Experience, memory, and the places they meet.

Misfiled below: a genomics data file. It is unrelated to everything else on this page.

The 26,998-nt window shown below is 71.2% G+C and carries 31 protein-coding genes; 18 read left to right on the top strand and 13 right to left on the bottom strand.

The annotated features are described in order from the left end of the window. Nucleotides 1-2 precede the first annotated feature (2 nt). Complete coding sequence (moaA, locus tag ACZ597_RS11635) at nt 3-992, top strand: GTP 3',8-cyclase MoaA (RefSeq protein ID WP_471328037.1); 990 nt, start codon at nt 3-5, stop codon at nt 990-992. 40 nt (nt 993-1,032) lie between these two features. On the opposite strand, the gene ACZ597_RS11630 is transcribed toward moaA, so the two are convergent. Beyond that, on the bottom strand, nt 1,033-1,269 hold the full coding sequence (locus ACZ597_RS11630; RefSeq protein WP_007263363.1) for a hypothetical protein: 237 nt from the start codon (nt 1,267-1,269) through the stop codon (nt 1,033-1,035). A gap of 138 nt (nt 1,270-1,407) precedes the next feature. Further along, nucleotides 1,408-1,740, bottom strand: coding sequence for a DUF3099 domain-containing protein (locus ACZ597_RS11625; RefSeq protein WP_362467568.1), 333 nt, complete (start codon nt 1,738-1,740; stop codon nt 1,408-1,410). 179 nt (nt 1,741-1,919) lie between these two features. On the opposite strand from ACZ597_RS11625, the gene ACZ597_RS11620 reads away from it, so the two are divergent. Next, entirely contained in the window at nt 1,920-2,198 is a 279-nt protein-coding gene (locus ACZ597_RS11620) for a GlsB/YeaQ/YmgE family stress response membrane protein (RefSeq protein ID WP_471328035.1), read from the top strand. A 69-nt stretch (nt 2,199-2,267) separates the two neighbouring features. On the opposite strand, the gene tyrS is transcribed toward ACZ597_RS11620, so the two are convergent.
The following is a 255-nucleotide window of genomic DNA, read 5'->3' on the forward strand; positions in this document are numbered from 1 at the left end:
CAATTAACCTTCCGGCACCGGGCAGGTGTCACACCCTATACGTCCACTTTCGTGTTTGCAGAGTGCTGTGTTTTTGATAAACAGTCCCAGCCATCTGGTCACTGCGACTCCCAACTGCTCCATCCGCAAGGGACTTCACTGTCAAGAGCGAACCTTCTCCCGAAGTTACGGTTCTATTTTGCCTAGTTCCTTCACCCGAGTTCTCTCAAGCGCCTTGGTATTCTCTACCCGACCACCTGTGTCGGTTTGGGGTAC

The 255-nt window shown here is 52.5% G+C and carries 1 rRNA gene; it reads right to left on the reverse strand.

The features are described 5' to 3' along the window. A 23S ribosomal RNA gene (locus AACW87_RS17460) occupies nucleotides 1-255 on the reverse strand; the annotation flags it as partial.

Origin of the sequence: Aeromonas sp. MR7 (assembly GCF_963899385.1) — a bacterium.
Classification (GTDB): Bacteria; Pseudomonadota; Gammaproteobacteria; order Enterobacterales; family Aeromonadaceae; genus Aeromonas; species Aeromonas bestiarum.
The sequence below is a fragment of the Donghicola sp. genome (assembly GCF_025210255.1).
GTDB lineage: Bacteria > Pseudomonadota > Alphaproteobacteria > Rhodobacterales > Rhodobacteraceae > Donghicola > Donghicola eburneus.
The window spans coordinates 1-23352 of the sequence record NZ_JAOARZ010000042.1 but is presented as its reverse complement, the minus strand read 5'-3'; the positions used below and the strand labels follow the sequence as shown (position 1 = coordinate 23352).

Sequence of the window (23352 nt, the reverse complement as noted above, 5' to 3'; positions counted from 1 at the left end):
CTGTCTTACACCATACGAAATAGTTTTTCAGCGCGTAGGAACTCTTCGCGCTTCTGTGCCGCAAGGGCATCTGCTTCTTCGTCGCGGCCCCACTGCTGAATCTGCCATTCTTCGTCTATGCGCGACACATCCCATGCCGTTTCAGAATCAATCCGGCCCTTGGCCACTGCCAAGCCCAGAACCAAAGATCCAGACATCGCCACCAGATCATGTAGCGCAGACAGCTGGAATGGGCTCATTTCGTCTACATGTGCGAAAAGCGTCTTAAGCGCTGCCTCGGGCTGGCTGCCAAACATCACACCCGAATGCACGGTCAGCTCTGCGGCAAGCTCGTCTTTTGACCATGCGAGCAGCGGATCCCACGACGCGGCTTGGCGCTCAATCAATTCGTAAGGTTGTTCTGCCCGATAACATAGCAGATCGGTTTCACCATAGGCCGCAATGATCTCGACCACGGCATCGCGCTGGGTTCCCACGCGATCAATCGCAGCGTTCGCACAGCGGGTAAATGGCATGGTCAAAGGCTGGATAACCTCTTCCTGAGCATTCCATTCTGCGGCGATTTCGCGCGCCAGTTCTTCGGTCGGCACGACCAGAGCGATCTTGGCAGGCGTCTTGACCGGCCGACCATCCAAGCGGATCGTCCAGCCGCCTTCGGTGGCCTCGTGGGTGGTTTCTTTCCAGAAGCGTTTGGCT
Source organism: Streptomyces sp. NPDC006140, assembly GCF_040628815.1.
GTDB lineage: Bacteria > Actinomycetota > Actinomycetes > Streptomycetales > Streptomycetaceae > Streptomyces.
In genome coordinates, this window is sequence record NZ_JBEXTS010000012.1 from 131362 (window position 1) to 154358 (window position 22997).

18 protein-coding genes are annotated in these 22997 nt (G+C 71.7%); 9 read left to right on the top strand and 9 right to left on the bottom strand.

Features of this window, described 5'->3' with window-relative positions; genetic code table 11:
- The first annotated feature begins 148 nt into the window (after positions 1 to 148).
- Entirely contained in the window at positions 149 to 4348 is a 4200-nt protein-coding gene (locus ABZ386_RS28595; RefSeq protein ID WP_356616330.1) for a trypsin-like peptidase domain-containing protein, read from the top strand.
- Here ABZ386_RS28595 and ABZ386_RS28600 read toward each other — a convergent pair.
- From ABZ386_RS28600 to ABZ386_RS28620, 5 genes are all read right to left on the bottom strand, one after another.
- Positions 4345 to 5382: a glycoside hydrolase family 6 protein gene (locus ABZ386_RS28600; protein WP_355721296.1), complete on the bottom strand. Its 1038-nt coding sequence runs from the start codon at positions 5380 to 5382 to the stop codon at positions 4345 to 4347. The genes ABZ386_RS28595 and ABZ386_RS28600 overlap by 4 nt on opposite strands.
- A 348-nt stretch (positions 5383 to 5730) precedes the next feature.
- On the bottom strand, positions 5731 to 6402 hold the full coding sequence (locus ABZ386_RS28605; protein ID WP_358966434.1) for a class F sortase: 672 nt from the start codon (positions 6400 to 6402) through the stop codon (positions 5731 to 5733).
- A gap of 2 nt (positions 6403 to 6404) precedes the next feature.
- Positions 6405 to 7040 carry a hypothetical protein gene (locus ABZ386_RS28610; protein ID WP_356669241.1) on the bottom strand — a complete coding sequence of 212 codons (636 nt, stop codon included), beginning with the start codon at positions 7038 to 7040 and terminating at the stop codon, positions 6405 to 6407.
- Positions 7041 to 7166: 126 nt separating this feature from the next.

Studies of learning and memory have made significant advances in characterizing the mechanisms of single memories, formed when surprising and unpredictable events trigger synaptic modifications in response to tightly timed coincidental cues. Yet outside the laboratory setting, few natural experiences are wholly unique, and much of our behavior is shaped progressively through the interactions of perceived experiences, recently formed memories and distant acquired knowledge. Despite the necessity of these memory dynamics, relatively little is known about how previously established associations are accessed, updated, and applied to inform new learning at the appropriate moments in time. Such questions have historically been technically challenging to address because they require prolonged access to circuits linked to past episodes of learning; however, new techniques for function- and activity-based circuit mapping, developed and refined over several decades, have introduced novel opportunities to investigate both broad systems-level functions and detailed circuit mechanisms in complex neocortical systems. This review will focus particularly on insights from studies of the retrosplenial cortex, a large and heavily interconnected region of neocortex that has recently emerged as a candidate node for largescale information exchange over functionally diverse anatomical domains. (PsycINFO Database Record (c) 2018 APA, all rights reserved)